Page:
As is my custom, I picked up a new book and headed to bed, thinking I would read until sleep called. Better than sleeping pills, this practice almost always induces a good night’s sleep. Be forewarned – not with this book.
I’d seen periodic enticements on Kimberly Willis Holt’s Facebook page about her upcoming middle grade novel Dear Hank Williams to be released tomorrow (April 14). The title alone filled me with anticipation so I was thrilled to get an autographed advance reader’s copy in the mail. Since I'm a one-book-at-a-time reader and had a couple of must-read-now books ahead of it, it had to wait. Now the time had come, and I was eager.
The book, a series of pen pal letters from Tate P. Ellerbee of Rippling Creek in Rapides Parish, Louisiana to her idol Hank Williams, let me know right away that the effect would not be soporific. (I’ve been looking for an excuse to use that word.) I laughed out loud twice before I finished the first letter. Soon I was having arguments with myself that involved one more chapter versus the need to wake up the next morning.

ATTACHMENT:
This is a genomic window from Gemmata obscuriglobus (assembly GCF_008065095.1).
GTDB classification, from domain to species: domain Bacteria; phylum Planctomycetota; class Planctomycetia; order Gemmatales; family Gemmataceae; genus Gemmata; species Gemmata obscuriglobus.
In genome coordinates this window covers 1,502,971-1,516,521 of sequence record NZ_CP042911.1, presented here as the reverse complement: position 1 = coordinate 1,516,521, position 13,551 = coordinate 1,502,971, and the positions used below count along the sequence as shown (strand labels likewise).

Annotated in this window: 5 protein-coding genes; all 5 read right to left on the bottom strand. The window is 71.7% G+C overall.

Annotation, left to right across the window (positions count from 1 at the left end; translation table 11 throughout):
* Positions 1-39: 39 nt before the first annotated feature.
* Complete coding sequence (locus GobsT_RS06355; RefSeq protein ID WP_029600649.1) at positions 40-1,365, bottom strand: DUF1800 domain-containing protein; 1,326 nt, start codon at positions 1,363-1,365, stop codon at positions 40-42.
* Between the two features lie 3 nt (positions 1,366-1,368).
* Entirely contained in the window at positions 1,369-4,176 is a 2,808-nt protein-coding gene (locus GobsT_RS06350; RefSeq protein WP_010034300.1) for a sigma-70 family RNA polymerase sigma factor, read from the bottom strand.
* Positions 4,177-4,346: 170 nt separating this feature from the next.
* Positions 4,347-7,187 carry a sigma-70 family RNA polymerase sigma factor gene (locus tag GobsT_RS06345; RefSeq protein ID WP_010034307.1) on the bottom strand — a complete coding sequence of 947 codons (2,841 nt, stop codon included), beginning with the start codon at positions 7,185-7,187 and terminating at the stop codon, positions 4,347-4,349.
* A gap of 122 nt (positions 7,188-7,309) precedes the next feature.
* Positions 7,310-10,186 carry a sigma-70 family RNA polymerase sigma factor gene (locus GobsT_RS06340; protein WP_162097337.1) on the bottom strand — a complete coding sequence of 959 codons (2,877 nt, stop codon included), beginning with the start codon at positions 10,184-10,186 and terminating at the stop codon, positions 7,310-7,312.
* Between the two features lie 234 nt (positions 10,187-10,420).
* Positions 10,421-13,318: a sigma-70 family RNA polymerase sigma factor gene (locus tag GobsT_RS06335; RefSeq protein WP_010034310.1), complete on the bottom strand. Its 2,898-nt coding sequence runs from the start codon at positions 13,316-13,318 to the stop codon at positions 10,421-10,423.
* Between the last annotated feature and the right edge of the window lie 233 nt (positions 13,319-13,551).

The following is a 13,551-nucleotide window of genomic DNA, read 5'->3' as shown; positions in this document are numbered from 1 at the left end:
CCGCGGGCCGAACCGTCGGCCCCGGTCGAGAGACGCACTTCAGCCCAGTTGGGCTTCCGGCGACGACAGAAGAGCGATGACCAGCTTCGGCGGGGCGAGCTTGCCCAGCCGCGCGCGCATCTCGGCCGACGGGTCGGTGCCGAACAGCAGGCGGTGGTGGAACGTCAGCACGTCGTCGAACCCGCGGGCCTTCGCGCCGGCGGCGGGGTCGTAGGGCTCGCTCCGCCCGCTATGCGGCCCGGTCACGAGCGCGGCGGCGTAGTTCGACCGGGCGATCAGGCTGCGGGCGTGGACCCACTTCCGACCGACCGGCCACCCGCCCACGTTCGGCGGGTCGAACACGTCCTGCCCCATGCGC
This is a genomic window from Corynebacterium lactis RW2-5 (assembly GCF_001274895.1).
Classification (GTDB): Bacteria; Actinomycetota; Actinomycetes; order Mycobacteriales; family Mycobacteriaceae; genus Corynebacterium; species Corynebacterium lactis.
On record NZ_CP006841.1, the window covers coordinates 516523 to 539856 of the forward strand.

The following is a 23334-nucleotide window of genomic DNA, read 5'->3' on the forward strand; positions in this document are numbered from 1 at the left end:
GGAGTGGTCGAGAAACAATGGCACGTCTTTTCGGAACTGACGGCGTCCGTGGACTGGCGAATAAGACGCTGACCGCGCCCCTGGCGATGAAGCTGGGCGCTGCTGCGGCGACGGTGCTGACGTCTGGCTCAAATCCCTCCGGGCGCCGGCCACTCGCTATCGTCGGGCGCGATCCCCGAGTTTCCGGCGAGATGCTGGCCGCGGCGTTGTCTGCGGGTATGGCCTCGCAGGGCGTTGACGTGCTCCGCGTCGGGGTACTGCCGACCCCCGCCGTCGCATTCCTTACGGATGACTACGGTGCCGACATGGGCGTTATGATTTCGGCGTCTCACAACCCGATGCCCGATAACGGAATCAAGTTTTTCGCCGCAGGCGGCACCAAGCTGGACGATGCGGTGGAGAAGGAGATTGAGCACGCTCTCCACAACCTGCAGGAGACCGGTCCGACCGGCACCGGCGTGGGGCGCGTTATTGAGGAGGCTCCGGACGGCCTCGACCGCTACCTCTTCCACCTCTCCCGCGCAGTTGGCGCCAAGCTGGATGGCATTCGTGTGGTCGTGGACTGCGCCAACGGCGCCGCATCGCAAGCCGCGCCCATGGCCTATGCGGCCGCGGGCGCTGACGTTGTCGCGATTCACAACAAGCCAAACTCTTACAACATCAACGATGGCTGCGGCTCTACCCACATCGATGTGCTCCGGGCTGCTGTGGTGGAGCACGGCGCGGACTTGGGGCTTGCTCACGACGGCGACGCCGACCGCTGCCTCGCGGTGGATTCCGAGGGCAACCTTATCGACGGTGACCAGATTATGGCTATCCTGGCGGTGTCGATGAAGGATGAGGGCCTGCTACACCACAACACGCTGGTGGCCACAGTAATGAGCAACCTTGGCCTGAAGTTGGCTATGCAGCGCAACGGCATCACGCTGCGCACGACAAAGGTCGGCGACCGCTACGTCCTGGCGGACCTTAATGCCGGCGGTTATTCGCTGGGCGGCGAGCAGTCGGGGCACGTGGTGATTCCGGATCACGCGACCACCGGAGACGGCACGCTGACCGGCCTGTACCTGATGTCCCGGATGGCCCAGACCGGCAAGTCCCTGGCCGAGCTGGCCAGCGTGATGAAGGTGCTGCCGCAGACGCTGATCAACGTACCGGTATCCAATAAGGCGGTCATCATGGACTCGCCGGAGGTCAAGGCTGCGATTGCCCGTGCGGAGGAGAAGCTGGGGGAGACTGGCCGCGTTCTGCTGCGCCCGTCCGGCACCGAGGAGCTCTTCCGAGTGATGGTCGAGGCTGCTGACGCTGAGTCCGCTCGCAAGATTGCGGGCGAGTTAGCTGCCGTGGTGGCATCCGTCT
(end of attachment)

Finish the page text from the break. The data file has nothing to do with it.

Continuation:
The story, set in 1948 in the parish next to Vernon Parish where I lived for nineteen years, has entertaining characters that ring true to their time and place. I wondered early about Tate’s reliability as she tells Hank her story in the letters. I felt Tate’s hero worship and Mrs. Kipler’s frustration as the teacher whose pen pal project goes awry. I knew Tate’s relatives and neighbors but had called them by different names. The ending took me by surprise and made me want to go back and reread Tate’s letters with the truth in mind.
In the author’s note, Kimberly says a trip back to her grandfather’s house when she thought she’d lost her love for writing brought her to this book. I’m glad she went. You will be, too, and so will any middle grade school girl for whom you buy the book. Just don’t expect it to help you sleep.